Chiara Sebastiani is Alma Mater Professor of Bologna University where she has held courses in the fields of Public Communication, Local Government and Urban Studies. She is currently an independent researcher contributing as freelance to several magazines. Her research focuses on Tunisia - where she has done intensive field work before and after the Jasmine Revolution – and on gender issues.
She is also a Jungian psychoanalyst with a focus on the relationship between Islam and psychoanalysis.
She lives and works in Milan.
Politics between dress code and fashion
Though Richard Thompson Ford's 2022 book Dress Codes: How the Laws of Fashion Made History equates the term 'dress code' with fashion itself, it is useful to make a distinction between the two. A dress code is compulsory, it imposes an attire and is sanctioned by an authority; as such, dress codes exist in the domain of politics. Fashion, on the other hand, is merely normative: it creates a set of shared values which are sanctioned merely by social approval or disapproval.
Fashion is a modern concept. It emerged with the end of the Ancien Régime together with the collapse of the systems of court life and birth ranks and the rise of a society of individuals.  Like dress codes, fashion links people’s appearance in the public space to the social order, but its authority is based on shared rules and values which impose themselves through images, narratives, and symbols. Dress codes may both impose uniformity (as in Maoist China) or status-based differences (as in the case of medieval guilds); incidentally, similar effects can be obtained, by fashion, through the display of wealth or status.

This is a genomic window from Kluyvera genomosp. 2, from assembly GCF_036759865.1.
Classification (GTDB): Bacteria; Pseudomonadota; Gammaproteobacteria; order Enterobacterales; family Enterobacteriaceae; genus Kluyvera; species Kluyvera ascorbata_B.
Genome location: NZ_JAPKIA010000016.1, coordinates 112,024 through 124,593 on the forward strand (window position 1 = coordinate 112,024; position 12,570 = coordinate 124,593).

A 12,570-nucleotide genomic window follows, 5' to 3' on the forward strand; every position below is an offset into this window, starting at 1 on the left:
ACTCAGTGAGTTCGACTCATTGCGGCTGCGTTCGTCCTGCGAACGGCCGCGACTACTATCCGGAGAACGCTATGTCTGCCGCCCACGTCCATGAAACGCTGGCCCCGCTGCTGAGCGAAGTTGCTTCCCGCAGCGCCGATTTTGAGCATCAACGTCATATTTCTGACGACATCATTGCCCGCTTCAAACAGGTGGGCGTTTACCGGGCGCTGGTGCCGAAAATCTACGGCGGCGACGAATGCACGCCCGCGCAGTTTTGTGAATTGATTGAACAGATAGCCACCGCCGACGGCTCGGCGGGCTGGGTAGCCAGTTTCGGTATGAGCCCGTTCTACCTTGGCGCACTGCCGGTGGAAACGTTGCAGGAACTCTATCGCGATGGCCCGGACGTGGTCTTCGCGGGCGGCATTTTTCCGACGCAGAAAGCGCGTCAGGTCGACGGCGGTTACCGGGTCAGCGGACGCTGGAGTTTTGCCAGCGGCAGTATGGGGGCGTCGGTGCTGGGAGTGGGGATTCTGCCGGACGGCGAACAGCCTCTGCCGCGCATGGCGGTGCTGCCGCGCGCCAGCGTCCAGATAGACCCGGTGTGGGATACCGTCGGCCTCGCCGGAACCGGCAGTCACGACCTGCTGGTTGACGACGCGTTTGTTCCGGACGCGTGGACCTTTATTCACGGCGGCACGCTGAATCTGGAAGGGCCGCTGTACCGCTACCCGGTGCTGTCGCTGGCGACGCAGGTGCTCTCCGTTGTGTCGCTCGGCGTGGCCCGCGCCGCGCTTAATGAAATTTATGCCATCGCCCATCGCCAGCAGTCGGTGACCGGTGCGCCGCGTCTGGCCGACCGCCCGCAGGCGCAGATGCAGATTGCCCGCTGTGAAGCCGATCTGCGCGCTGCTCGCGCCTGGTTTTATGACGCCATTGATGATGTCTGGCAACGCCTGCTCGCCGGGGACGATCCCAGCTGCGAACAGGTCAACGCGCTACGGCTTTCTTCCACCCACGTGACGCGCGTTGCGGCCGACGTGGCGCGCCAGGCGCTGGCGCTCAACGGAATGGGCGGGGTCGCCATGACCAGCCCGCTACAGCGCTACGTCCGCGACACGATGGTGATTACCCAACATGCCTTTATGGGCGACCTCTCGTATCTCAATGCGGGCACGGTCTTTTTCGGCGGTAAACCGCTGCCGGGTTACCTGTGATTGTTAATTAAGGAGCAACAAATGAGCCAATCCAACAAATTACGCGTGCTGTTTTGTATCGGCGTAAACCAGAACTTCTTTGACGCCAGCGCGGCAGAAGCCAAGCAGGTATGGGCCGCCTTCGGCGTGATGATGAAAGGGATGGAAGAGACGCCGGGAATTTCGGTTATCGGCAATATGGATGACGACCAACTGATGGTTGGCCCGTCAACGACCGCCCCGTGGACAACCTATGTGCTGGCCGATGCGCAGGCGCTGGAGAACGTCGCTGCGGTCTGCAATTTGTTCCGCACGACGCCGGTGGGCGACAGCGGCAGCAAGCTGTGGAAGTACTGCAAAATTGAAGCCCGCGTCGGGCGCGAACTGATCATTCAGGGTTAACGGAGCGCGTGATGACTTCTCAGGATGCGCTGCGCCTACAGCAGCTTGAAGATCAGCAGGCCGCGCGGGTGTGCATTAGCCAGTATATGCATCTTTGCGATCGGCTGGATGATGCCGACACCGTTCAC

When public authorities step in to rule on garments – by sumptuary laws or the like – they set a limit on fashion through dress codes thus bringing it into the domain of politics. Since the rise of fashion, the resurgence of dress codes has always served a political agenda. In the 19th-century Ottoman empire, laws were passed to ban European female fashion, especially French fashion which was also simply known as “fashion” (la mode). Then, at the beginning of the 20th century, after Ataturk’s revolution, laws were passed to impose European male fashion, especially the hat and costume (male suit), which reminds us that fashion, in spite of all the efforts in the production chain, is still perceived as a prevailingly feminine matter, whereas dress codes concern men and women alike. 
The rise of “modest fashion”
Though the processes of liberalizing dress codes and politicizing fashion have been the subject of extensive historical and scholarly research, there is a widespread perception in the Western world that an increasingly modest dress-style, referring specifically to Muslim modest attire, is “political” – perhaps even more political than other contemporary styles and fashions, as proven not only by media discourse but also by laws and public regulations enforced in the past three decades in various countries.